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|CED in the History of Media Technology|
Commodore Business machines, famous for their PET computers with integral displays, introduced the VIC 20 at the Winter CES in January 1981, the same show where RCA displayed the upcoming CED system. This was a color computer for $300 designed to display on Channel 3 or 4 of a TV. The machine also had composite A/V outputs for improved display quality on an A/V monitor. The machine contained 5K of RAM expandable to 32K and used the same 6502 processor found in the Apple I - II machines. Soon, a wide variety of ROM cartridges including terminal emulators and "The Quick Brown Fox" word processor gave the machine easy access to programs without the long loading time of the cassette tape interface on the Commodore PET computers.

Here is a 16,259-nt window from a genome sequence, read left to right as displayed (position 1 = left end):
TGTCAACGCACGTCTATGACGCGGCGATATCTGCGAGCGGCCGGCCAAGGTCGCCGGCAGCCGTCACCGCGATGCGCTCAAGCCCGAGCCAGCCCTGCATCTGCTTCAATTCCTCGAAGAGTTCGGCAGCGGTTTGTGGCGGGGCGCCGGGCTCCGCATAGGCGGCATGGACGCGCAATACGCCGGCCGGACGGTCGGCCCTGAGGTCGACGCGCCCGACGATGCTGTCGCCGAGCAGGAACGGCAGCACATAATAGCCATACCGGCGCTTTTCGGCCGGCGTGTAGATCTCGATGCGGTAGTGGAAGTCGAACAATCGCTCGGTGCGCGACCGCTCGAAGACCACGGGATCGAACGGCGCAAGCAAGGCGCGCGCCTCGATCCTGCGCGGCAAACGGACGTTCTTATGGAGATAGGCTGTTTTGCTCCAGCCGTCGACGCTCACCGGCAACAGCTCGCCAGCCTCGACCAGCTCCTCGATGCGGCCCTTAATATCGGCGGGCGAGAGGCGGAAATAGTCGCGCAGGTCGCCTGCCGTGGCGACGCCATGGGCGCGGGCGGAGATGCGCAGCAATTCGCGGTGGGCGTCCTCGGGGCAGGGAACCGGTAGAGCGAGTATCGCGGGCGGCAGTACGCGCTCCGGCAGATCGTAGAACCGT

As time went on Commodore reduced the price of the VIC 20, and in January 1982 introduced the VIC Modem, a compact 300 baud unit priced at $110 that attached to the modular handset cord (not the wall cord) of standard telephones. A VIC 20 with this modem and a terminal emulator ROM cartridge became the cheapest way to access early on-line information services like CompuServe and The Source.